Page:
Green consumers: a business opportunity for brands
Carolina Luis Bassa
Director of the Master's Degree in Marketing
Director of the Mercadona Chair in Circular Economy
Alicia de los Reyes López
Alumni of the Master's Degree in International Business
Consumers of ecological products are those who transfer their commitment to planetary well-being to their purchasing habits and opt for items with a lower impact on the environment, health, and society. This type of consumer is usually related to people who are well-informed and concerned about new developments in the ecological policies of companies. Calomarde (2000) defined them as individuals who have become aware of the preservation of the natural environment and whose behaviour is influenced by internal variables (values and personality) and external variables (information, advertising, and social groups to which they belong).
Green consumers translate their commitment to planetary well-being into their purchasing habits and tend to be wellinformed consumers
Moreover, these customers are aware that, by refusing to buy products manufactured using environmentally damaging techniques, they can discourage their production and, at the same time, attract the attention of companies, showing themselves as a new market niche and business opportunity. In this way, green consumers avoid items that:
- Pose a health risk
- Are harmful to the environment during their manufacture, use, or subsequent disposal
- Consume a lot of energy
- Involve the abusive or cruel use of animals in processing
- Negatively affect other peoples or countries
Currently, consumers of green products draw a rather heterogeneous map globally [see graph 1], although the United States leads the ranking with 44,721 million euros invested in green consumption in 2020. At the top of the European list are countries such as Germany and France (Ecovalia, 2021).
Spain, the European Union country with the largest area of land devoted to organic agricultural production, has been among the top ten countries in terms of consumption of organic products since 2016 (IFOAM EU Group, 2016). Furthermore, according to Ecovalia’s Annual Report on Organic Production (2021), per capita spending in Spain exceeded €46.50 in 2019 and organic consumption grew by 17%. This figure increased during the first half of 2020, reaching 35%.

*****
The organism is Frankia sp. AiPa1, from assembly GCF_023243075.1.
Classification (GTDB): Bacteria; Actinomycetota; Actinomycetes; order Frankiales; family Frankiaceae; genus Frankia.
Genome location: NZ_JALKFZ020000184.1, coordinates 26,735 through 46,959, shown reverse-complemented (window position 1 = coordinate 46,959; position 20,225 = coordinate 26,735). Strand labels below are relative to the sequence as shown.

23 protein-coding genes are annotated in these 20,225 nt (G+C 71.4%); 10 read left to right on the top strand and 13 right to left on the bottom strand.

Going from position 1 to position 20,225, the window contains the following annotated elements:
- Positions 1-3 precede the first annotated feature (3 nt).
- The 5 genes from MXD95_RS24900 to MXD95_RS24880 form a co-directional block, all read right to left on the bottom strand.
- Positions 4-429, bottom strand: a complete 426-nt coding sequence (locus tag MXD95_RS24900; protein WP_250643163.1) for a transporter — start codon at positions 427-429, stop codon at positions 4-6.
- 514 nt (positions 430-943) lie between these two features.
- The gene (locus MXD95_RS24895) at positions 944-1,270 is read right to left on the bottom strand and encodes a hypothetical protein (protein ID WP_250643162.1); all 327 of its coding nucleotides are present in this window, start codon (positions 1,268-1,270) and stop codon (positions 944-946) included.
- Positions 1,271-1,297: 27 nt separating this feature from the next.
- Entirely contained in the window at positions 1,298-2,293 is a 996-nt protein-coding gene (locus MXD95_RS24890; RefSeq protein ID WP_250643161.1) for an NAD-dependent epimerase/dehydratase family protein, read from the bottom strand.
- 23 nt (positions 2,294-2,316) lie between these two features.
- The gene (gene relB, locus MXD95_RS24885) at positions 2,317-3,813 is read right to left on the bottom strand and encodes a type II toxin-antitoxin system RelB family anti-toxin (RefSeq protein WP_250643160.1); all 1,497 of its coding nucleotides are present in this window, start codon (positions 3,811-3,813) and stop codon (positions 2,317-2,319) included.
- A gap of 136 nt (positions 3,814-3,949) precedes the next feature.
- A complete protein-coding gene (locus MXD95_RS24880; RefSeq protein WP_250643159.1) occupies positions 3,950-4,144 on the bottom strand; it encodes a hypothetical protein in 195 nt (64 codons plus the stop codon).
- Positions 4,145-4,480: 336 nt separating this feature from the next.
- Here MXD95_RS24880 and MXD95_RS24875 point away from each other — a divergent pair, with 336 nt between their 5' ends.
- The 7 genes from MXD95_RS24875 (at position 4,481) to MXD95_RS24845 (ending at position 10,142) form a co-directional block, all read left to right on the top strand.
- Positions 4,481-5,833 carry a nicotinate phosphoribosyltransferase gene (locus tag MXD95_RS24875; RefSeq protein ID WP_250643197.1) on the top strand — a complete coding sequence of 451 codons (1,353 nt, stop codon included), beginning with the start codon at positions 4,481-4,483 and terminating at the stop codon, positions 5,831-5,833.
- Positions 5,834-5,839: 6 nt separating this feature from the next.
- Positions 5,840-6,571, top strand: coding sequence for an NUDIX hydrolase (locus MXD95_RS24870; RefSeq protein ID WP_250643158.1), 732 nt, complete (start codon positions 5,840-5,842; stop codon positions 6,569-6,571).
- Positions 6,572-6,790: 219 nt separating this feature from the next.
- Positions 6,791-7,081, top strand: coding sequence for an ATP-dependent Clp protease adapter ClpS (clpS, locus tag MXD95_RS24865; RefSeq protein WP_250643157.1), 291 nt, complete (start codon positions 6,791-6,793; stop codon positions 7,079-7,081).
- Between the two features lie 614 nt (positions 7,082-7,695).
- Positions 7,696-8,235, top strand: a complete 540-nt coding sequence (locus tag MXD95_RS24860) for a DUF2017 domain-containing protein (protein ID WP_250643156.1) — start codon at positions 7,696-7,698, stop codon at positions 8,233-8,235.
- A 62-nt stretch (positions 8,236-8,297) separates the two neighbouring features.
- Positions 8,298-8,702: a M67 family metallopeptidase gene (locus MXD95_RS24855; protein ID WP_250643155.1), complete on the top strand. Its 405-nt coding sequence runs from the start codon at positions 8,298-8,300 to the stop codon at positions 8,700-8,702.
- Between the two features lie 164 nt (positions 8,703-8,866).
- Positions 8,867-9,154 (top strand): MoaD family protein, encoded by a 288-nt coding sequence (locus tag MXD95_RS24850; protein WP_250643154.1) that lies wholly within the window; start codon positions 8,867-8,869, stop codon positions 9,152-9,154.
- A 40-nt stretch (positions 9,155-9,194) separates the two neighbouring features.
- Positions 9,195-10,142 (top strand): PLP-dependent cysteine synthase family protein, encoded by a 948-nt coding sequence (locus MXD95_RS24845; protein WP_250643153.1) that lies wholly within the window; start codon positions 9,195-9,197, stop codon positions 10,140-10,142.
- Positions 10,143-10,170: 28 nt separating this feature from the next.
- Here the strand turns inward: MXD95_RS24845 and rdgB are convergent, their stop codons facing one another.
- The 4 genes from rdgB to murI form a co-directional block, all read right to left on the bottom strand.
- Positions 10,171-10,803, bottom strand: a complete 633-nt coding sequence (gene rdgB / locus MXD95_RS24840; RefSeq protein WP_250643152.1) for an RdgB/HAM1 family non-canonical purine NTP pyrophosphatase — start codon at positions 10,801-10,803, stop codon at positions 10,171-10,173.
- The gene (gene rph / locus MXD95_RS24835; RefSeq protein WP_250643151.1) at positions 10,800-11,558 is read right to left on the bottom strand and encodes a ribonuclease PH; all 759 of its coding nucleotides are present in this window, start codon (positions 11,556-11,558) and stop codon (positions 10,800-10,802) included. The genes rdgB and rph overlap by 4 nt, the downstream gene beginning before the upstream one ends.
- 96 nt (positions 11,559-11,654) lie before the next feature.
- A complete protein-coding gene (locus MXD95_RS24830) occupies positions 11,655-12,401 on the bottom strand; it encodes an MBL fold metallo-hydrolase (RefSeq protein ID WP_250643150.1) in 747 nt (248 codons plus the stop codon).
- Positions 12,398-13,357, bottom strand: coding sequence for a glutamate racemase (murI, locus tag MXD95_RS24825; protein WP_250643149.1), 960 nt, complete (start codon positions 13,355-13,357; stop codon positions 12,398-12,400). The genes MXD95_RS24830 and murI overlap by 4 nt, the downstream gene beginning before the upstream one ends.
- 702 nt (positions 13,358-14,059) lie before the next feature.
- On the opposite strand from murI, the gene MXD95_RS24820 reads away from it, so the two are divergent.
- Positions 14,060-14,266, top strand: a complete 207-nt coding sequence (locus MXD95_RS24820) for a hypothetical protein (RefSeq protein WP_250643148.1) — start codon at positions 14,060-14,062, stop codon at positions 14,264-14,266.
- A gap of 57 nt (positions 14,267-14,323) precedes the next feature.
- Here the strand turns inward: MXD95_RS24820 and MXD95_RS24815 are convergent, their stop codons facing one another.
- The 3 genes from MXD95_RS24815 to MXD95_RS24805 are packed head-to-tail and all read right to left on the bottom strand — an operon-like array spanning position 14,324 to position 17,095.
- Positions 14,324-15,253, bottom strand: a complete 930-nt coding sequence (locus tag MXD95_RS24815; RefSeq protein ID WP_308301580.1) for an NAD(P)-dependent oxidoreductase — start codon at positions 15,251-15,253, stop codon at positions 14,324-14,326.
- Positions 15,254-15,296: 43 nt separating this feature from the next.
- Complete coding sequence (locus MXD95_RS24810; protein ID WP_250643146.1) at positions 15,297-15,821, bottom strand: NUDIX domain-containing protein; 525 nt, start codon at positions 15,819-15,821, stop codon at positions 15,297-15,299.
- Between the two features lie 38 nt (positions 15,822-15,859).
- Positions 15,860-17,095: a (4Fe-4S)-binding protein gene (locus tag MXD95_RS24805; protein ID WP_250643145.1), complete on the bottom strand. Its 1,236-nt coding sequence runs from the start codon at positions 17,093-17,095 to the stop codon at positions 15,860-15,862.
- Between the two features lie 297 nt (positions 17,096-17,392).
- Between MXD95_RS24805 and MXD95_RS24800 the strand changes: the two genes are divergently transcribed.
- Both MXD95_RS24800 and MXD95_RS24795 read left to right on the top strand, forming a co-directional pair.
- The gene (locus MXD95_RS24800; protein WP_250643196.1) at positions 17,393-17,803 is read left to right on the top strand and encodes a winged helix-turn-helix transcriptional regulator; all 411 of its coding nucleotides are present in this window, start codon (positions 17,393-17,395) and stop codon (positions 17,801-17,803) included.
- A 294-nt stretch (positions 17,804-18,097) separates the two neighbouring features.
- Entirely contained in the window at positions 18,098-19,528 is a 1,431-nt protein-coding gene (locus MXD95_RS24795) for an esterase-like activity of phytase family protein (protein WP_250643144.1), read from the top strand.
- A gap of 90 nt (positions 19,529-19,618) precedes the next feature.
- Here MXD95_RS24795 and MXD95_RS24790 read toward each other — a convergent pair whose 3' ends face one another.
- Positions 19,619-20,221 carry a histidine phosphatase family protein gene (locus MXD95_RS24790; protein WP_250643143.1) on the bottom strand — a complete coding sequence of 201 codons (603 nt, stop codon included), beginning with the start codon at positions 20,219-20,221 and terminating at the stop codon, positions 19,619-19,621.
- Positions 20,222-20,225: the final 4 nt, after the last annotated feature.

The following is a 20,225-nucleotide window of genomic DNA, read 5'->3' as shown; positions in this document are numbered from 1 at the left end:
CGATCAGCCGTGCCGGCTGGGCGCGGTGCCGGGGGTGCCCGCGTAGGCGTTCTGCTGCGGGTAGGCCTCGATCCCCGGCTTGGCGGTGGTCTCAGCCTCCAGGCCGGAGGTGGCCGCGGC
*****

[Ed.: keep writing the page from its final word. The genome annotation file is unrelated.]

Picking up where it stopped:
What do green consumers look for, value, or reject?
Young people, especially those born in the last two decades of the 20th century (so-called millennials), are the group most involved in organic consumption and most aware of healthy and sustainable purchasing habits over time. The purchase of fresh organic products is the central element of their purchases, as they perceive it as important for their health (Ecological, 2018).
Consumer expectations and purchasing demands are putting increasing pressure on global manufacturers to produce sustainable and environmentally responsible products. A study by the IBM Institute for Business Value shows that factors considered by green shoppers include making products that are “clean”, healthy, recyclable, and which have a high organic content.
The high price of products and a lack of confidence in the veracity of their origin are the main factors holding back an increase in the number of organic consumers, according to a study by the UPF-BSM
Increasingly, we are seeing the emergence of new consumers involved in the purchase of sustainable and eco-friendly products, especially millennials, who are concerned about issues such as the environment, care for the planet, biodiversity, and society. However, a survey conducted by PwC in 2021 reveals that consumer purchasing decisions have changed forever because of COVID-19. According to the survey, 40% of shoppers in Spain say they now feel much more environmentally friendly than before the pandemic.
But what is holding back an increase in the number of green consumers? According to a study by the UPF Barcelona School of Management, the main factor is the high price of products, followed by a feeling of mistrust about the veracity of their sustainable origin [see graph 2].
Towards LOHAS consumption
The term LOHAS (Lifestyles of Health and Sustainability) was created by the Natural Marketing Institute in 2008 with the aim of segmenting and identifying the group of people who were beginning to show a certain interest in ecological aspects and the origin of the products they consume. According to the report, the LOHAS segment prioritises healthy and sustainability-based lifestyles with the aim of preserving the environment.
Companies that want to reach LOHAS consumers must understand their values to develop marketing strategies aligned to their expectations
Importantly, LOHAS consumers are willing to pay more for green and ethical products and are active on many digital media channels and social networks. In this sense, companies that want to reach green shoppers will need to understand the values and factors that LOHAS consumers consider, while developing marketing strategies aligned to their expectations.